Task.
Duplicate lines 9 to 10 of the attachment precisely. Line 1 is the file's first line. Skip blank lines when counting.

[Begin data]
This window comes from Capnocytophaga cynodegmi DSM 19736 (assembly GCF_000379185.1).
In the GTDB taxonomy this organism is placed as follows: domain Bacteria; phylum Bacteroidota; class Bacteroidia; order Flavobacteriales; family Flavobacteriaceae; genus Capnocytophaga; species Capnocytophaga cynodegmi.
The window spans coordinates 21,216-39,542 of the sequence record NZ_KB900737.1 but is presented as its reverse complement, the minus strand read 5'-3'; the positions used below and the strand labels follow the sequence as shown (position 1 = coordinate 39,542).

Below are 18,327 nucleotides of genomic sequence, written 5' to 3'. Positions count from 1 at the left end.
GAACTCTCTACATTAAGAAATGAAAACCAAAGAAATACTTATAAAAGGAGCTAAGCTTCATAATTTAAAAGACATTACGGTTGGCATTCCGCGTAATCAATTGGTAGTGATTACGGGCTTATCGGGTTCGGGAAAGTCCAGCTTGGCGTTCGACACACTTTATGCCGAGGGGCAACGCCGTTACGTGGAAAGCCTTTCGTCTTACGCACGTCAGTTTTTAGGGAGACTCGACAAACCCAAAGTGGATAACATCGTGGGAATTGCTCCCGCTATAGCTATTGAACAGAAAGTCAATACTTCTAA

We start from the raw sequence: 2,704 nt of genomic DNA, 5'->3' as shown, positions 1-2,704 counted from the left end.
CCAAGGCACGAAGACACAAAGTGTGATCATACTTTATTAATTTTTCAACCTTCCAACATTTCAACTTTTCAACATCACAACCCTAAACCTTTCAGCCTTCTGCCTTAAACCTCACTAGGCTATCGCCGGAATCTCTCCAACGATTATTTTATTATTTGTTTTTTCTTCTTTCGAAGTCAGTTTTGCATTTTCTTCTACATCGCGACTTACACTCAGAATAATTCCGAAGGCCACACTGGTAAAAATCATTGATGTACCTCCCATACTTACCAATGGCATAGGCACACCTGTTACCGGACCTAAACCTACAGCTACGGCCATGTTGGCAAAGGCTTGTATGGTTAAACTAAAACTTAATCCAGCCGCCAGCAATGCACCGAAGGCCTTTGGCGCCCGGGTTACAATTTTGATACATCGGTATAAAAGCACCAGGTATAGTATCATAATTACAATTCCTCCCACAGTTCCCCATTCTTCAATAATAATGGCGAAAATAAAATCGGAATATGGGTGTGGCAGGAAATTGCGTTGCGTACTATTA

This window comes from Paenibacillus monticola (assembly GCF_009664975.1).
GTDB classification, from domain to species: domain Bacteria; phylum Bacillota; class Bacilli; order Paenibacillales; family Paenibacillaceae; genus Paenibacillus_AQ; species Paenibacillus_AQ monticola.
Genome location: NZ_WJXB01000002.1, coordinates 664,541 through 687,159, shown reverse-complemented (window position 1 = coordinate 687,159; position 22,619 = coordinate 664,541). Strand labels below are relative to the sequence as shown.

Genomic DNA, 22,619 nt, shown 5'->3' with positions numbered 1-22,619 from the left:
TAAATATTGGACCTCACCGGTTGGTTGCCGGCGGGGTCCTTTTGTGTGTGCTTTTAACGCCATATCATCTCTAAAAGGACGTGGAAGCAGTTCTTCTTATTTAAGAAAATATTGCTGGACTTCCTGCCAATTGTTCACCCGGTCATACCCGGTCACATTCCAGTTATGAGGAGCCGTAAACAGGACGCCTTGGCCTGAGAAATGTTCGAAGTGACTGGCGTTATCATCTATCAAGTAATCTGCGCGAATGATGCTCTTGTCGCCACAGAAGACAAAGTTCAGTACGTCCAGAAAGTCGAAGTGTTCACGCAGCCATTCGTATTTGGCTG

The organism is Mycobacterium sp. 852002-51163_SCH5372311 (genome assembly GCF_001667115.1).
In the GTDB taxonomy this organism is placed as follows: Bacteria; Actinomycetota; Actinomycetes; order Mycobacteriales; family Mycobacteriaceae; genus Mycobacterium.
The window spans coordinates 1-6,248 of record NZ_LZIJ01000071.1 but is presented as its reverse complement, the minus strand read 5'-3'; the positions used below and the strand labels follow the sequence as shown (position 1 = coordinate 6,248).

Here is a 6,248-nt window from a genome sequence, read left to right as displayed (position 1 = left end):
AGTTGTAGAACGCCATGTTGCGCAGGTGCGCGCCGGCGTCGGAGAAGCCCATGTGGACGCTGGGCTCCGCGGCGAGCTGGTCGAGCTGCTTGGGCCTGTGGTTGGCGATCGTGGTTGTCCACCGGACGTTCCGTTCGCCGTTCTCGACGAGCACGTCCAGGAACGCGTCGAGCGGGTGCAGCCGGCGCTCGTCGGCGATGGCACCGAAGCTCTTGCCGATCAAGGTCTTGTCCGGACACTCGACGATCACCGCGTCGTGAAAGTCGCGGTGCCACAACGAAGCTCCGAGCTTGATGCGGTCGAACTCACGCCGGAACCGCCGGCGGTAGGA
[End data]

GTDB classification, from domain to species: domain Bacteria; phylum Bacillota; class Bacilli; order Paenibacillales; family Paenibacillaceae; genus Paenibacillus_AQ; species Paenibacillus_AQ monticola.
Genome location: NZ_WJXB01000002.1, coordinates 664,541 through 687,159, shown reverse-complemented (window position 1 = coordinate 687,159; position 22,619 = coordinate 664,541). Strand labels below are relative to the sequence as shown.